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claudiobr74

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Hello Friends Brewers, my name is Claudio and I live in Brazil. I´m doing my second all grain beer, a red ale, and I'm having a problem that I like to share with you. After the boil I had a OG 1.074 and was wainting a FG 1.020 at least. I used a 2 pkg of dry ferment (nothingan) and had a greate fermentation activite for 36 hours. The gravity after 4 days was 1.045 and after 3 weeks 1.036. I see no activity. The temperature is 68F. What was my mistake? Thank you everybody.

That was my recipe: it was 5 galons

5,00 kg Pilsner (2 Row) Bel (3,8 EBC) Grain 1 86,2 %
0,25 kg Caraaroma (103,0 EBC) Grain 2 4,3 %
0,10 kg Chocolate Malt (803,0 EBC) Grain 3 1,7 %

Mash Steps
Protein Rest Add 14,90 l of water at 54,0 C 50,0 C 30 min
Saccharification Heat to 68,9 C over 15 min 68,9 C 30 min
Mash Out Heat to 75,6 C over 10 min 75,6 C 10 min
Fly sparge with 17,20 l water at 75,6 C

Boil Ingredients
0,45 kg Candi Sugar, Amber (147,8 EBC) Sugar 4 7,8 %
30,00 g Willamette [4,40 %] - Boil 60,0 min Hop 5 13,0 IBUs
1,00 g Whirlfloc Tablet (Boil 15,0 mins) Fining 6 -
30,00 g Goldings, East Kent [4,30 %] - Boil 15,0 min Hop 7 6,3 IBUs
5,00 g Cinnamon Stick (Boil 5,0 mins) Spice 8 -
Post Boil Gravity: 1,074

2,0 pkg Nottingham Yeast (Lallemand #-)
 

DrummerBoySeth

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How did you aerate the wort before adding the yeast? 1.074 is a fairly big brew, and should require quite a lot of aeration to make sure the yeast has what it needs to work. Also, I like to use yeast nutrient on higher gravity brews. Did you do this? If not, that could explain the stuck fermentation.
 
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claudiobr74

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I had it aerated with an aquarium pump. I don't know if was enouth. Do you recommend something? What about add more yeast? and I did not use yeast nutrient. Thank you.
 

gmcastil

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I had it aerated with an aquarium pump. I don't know if was enouth. Do you recommend something? What about add more yeast? and I did not use yeast nutrient. Thank you.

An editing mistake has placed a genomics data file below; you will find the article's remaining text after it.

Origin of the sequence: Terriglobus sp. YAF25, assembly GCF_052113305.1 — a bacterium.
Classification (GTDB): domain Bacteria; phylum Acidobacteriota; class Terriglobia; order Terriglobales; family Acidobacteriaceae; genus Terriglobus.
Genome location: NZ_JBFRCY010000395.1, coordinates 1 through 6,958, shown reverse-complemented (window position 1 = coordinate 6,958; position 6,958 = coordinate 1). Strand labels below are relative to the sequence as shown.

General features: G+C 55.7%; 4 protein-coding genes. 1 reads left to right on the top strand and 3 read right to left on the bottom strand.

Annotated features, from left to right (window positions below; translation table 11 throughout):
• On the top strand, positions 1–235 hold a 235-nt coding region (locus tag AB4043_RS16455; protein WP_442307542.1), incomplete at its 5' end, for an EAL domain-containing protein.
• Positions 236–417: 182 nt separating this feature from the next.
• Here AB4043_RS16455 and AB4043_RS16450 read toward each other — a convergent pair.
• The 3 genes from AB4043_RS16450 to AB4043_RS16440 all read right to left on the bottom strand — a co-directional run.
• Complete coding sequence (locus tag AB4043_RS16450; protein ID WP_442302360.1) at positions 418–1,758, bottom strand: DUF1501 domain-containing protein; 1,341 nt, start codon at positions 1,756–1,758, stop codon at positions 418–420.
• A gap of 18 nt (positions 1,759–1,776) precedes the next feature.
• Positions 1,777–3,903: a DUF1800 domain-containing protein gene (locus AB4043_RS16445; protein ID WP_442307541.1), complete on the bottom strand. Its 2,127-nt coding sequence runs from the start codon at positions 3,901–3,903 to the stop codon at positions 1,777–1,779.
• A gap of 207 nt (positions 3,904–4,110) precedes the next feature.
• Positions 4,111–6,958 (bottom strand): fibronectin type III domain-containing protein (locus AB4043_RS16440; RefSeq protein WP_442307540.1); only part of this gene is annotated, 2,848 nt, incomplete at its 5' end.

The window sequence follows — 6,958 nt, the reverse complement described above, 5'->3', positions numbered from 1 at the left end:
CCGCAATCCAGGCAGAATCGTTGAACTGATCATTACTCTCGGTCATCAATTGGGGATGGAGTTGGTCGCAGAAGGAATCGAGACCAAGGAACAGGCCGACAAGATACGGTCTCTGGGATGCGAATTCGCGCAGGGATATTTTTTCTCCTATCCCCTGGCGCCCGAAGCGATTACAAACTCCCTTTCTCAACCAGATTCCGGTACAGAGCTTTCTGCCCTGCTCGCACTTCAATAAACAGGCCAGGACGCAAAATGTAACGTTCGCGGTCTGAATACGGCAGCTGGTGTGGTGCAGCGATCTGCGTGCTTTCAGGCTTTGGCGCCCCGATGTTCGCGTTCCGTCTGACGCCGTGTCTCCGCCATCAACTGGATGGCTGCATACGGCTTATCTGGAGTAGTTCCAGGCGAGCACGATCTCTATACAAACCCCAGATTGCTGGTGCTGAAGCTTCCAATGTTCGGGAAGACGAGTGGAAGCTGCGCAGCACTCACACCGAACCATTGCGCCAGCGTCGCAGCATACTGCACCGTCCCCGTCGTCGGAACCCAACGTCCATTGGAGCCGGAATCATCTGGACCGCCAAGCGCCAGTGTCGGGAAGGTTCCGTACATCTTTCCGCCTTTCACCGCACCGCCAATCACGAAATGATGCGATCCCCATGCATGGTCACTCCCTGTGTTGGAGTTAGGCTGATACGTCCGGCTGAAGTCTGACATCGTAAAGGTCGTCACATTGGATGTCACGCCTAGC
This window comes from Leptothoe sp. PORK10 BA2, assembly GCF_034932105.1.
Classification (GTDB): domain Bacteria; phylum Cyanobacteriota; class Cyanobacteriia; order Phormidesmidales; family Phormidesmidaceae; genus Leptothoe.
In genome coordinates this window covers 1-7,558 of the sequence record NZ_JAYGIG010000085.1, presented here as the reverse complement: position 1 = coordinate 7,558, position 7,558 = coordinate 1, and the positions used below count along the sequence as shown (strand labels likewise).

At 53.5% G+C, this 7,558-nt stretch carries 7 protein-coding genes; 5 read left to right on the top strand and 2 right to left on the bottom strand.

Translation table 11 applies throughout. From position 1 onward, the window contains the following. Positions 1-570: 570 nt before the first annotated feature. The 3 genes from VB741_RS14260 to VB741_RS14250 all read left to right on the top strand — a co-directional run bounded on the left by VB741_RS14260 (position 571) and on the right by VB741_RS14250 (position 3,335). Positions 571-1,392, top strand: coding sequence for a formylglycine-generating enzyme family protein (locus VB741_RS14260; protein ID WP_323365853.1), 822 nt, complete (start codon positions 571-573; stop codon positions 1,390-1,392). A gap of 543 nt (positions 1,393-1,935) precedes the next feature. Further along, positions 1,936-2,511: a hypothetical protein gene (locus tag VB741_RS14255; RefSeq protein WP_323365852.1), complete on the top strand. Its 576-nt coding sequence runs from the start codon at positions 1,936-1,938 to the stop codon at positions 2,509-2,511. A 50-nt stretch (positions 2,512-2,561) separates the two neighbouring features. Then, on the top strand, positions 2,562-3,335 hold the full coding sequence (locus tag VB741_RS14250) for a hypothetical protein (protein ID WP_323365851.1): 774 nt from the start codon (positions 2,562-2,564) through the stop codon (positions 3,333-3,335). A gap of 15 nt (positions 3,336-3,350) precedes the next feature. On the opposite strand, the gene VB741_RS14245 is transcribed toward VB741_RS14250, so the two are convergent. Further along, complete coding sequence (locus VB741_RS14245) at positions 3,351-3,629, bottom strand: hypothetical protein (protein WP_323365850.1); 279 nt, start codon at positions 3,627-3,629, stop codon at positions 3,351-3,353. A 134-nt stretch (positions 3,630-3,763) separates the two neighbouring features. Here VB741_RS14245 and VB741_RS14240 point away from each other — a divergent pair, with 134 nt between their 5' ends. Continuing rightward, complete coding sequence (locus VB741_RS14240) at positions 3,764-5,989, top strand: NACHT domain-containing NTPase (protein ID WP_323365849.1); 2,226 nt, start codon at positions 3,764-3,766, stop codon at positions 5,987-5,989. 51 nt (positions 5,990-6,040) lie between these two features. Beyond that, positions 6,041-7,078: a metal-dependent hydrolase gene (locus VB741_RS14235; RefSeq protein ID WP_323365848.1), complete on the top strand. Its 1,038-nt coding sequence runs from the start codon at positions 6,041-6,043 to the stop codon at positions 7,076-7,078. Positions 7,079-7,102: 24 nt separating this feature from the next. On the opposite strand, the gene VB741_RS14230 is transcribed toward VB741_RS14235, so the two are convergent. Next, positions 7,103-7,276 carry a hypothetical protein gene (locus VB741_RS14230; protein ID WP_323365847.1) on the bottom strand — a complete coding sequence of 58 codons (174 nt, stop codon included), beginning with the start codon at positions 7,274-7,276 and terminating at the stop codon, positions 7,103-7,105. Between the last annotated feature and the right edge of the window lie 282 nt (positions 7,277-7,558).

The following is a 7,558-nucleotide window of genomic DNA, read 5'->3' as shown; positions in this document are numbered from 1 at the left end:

What temperature did you pitch your yeast at?
 

Dan

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I had it aerated with an aquarium pump. I don't know if was enouth. Do you recommend something? What about add more yeast? and I did not use yeast nutrient. Thank you.
Hi Claudio,

According to the Danstar (makers of Nottingham) datasheet link I've attached the wort does not need to be aerated when using their dry ale yeast so that might not be the problem. The whole data sheet is great info, paragraph 4, "Usage" is a must read and although it might not provide an immediate answer of how to fix the stuck fermentation it could explain the "why" of the situation.

You probably just need to pitch another package if the gravity doesn't come down after rousing up the yeast. If you do pitch another I'd recommend closely following the directions in the Usage paragraph.

http://www.danstaryeast.com/sites/default/files/nottingham_datasheet.pdf


Saude!

:mug:

Dan
 
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claudiobr74

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I believe that there was a great difference between the yeast and wort temperature. I'll try add more yeast at the right temperature and see what happen. Thank you everyone.
 

Yooper

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I don't know if this has anything to do with your fermentables, but a 30 minute protein rest with Belgian pilsner malt is too long. Either skip it, or make it much shorter.

Your saccrification rest was a bit high at 68.9- is your thermometer accurate? Because if you actually hit a higher temperature, like 70, you may have caused many unfermentables in your wort so the beer will not ferment out as low as you had planned.

Next time, I'd skip the protein rest completely and use a lower temperature saccrification rest at 67.